Alternate History

Anne Frank (Anne Frank Survived)

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Will add more during the week, haven't added most stuff yet need to simplify much of it and shorten OTL info, this scenario is about he life and accomplishments theoretically if Anne Frank had survived if there had been no typhoid outbreak in  Belsen, wrote this rushed may be errors-Masterire (talk) 22:06, December 8, 2014 (UTC)

Anne Frank

Anne Frank pictured in May 1963

Born Annelies Marie Frank

12 June 1929, FrankfurtWeimar Germany

  • German until 1941
  • Stateless from 1941 tp 1944
  • German and Dutch from 1944
Notable works

The Annexe (1957)


Annelies Marie "Anne" Frank (12 June 1929 –) Is a renowned Journalist, Human Rights Activist, Women's rights advocate and Author who has written over thirty books, of both a fictional and political nature. Her autobiography that has sold more than 40 million copies is her unaltered wartime diary The Annexe has been the basis for over eight plays and films including Stanley Kubrick's classic Amsterdam. Born in the city of Frankfurt in Weimar Germany, she lived most of her life in or near Amsterdam, in the Netherlands. Born a German national, Frank lost her citizenship in 1941 but regained it after the war. She gained fame in Europe due to her outspoken views in Journalism, particularly her views against The Soviet Union, The Zionist Movement and Fascism. She gained International fame after her diary was published. It documents her experiences hiding during the German occupation of the Netherlands in World War II. 

The Frank family moved from Germany to Amsterdam in 1933, the year the Nazis gained control over Germany. By May 1940, they were trapped in Amsterdam by the German occupation of the Netherlands. As persecutions of the Jewish population increased in July 1942, the family went into hiding in some concealed rooms in the building where Anne's father worked. After two years, the group was betrayed and transported to concentration camps. Anne Frank and her sister, Margot Frank, were eventually transferred to the Bergen-Belsen concentration camp, where Margot and Anne were rescued in March 1945. Otto Frank, Anne, and Margot, the only survivors of the family, returned to Amsterdam after the war to find that Anne's diary had been saved, and his efforts led to its publication in 1957. It has since been translated into many languages. It was translated from its original Dutch and first published in English in 1968 as The Annexe. The diary, which was given to Anne on her thirteenth birthday, chronicles her life from 12 June 1942 until 1 August 1944. She also wrote an Autobiography on her time in the Concentration camp and its liberation and the year following that sold 36 million copies worldwide, four million less than her diary. Both were critically acclaimed. She has also authored many books.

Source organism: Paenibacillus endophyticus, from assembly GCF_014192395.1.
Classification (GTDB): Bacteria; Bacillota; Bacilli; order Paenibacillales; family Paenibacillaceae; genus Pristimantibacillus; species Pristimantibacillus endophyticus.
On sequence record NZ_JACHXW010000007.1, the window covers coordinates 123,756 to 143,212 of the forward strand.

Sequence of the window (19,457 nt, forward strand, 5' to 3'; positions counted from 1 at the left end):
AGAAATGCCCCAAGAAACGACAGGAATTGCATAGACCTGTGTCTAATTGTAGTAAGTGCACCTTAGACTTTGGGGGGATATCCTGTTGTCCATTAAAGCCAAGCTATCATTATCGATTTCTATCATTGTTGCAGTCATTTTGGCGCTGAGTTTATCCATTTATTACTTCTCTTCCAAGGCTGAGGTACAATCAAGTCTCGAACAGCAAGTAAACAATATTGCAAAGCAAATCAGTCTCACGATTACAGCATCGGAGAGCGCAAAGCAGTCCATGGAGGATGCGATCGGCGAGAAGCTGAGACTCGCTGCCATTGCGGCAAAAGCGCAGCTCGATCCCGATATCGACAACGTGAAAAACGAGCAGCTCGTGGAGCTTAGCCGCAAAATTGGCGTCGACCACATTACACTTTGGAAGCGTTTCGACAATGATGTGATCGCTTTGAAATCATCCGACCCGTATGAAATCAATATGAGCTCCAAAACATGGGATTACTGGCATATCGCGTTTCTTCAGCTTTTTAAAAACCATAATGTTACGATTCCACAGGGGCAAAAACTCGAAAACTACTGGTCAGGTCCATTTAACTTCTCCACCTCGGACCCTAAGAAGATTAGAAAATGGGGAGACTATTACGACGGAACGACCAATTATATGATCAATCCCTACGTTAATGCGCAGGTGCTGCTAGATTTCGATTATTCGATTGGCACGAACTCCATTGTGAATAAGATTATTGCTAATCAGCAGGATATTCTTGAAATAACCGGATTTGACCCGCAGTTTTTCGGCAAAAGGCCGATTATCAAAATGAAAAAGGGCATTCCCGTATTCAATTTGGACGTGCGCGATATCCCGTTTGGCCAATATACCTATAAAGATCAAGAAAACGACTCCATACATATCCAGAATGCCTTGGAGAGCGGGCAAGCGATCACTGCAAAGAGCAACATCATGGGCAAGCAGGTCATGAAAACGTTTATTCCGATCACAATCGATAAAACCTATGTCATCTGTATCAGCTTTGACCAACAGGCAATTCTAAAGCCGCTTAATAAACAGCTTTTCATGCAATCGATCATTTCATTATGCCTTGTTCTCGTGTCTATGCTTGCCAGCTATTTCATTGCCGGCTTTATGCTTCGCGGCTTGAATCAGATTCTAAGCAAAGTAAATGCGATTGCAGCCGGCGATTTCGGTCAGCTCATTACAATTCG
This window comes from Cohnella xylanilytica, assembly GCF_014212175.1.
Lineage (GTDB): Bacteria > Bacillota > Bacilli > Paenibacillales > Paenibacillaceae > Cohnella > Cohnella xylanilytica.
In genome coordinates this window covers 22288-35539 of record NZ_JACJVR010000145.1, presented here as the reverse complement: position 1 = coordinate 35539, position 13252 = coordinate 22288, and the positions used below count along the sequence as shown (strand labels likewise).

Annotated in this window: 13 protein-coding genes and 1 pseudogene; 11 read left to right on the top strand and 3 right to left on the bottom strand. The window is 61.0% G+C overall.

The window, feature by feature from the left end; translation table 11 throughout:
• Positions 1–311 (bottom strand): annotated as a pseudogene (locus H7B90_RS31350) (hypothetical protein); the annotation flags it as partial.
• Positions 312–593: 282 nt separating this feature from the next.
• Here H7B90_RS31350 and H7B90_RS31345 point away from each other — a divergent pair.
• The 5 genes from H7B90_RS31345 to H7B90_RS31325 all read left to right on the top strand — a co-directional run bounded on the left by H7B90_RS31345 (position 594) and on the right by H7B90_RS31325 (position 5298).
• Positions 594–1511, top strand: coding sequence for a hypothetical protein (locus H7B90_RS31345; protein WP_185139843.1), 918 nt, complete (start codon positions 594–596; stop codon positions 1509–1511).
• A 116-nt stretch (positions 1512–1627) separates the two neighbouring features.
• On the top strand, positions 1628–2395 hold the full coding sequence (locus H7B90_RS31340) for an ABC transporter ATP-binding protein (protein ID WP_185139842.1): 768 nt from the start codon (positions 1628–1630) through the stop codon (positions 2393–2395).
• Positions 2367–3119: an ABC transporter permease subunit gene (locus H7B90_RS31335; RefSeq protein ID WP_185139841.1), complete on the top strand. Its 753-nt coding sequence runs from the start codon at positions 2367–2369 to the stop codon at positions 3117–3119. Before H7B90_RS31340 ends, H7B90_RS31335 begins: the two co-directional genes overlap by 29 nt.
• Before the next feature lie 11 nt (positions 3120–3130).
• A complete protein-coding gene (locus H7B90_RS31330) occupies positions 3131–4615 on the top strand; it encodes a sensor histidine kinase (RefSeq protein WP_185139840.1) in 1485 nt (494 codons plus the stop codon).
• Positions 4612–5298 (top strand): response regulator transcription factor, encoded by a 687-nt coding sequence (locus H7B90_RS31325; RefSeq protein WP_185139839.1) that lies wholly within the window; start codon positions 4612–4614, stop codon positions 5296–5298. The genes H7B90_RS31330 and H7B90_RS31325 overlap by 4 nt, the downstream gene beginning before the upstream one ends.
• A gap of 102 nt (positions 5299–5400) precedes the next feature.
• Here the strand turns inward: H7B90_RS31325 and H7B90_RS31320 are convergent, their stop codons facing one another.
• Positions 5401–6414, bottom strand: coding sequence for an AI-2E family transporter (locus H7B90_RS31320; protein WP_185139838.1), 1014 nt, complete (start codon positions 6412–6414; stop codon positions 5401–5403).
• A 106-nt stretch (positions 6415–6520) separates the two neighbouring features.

After the War

Otto Frank survived his internment in Auschwitz. After the war ended, he returned to Amsterdam, where he was sheltered by Jan and Miep Gies as he attempted to locate his family. He learned of the death of his wife, Edith, in Auschwitz, but remained hopeful that his daughters had survived. After several weeks, he discovered Margot and Anne had also survived. He attempted to determine the fates of his daughters' friends and learned many had been murdered. Susanne Sanne Ledermann, often mentioned in Anne's diary, had been gassed along with her parents; her sister, Barbara, a close friend of Margot's, had survived. Several of the Frank sisters' school friends had survived, as had the extended families of Otto and Edith Frank, as they had fled Germany during the mid-1930s, with individual family members settling in Switzerland, the United Kingdom, and the United States. After eight weeks and four days Margot and Anne had made it back to their father who they were informed survived unlike the other annexe dwellers. Otto Frank soon Moved to Hamburg to be close to family with his daughters. College and Journalism After the Liberation of Germany Anne went back to school. When she graduated she decided to study Journalism in the University of Frankfurt where she was enrolled from the age of 19 to 23. She achieved the highest degree possible.

Early Career

Anne settled in Bonn after University in 1951, sharing an apartment with her sister until married in 1953.

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